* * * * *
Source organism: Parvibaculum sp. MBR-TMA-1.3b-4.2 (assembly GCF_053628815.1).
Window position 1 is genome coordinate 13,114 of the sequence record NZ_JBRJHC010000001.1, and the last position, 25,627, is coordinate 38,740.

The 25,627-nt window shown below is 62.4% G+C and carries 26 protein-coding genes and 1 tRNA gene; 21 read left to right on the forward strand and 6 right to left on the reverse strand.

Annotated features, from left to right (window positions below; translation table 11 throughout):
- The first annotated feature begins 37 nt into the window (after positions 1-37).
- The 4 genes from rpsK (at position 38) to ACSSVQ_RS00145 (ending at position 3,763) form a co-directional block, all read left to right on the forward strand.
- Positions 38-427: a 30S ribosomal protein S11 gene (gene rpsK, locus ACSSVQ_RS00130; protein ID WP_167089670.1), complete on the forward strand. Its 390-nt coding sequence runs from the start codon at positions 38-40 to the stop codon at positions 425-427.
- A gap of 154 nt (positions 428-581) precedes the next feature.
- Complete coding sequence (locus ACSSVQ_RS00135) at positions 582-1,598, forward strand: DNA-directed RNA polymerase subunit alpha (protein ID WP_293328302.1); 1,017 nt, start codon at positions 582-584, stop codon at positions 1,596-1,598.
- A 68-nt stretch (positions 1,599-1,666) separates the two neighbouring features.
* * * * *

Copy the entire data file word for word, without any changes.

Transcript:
Source organism: Parvibaculum sp. MBR-TMA-1.3b-4.2 (assembly GCF_053628815.1).
Window position 1 is genome coordinate 13,114 of the sequence record NZ_JBRJHC010000001.1, and the last position, 25,627, is coordinate 38,740.

The 25,627-nt window shown below is 62.4% G+C and carries 26 protein-coding genes and 1 tRNA gene; 21 read left to right on the forward strand and 6 right to left on the reverse strand.

Annotated features, from left to right (window positions below; translation table 11 throughout):
- The first annotated feature begins 37 nt into the window (after positions 1-37).
- The 4 genes from rpsK (at position 38) to ACSSVQ_RS00145 (ending at position 3,763) form a co-directional block, all read left to right on the forward strand.
- Positions 38-427: a 30S ribosomal protein S11 gene (gene rpsK, locus ACSSVQ_RS00130; protein ID WP_167089670.1), complete on the forward strand. Its 390-nt coding sequence runs from the start codon at positions 38-40 to the stop codon at positions 425-427.
- A gap of 154 nt (positions 428-581) precedes the next feature.
- Complete coding sequence (locus ACSSVQ_RS00135) at positions 582-1,598, forward strand: DNA-directed RNA polymerase subunit alpha (protein ID WP_293328302.1); 1,017 nt, start codon at positions 582-584, stop codon at positions 1,596-1,598.
- A 68-nt stretch (positions 1,599-1,666) separates the two neighbouring features.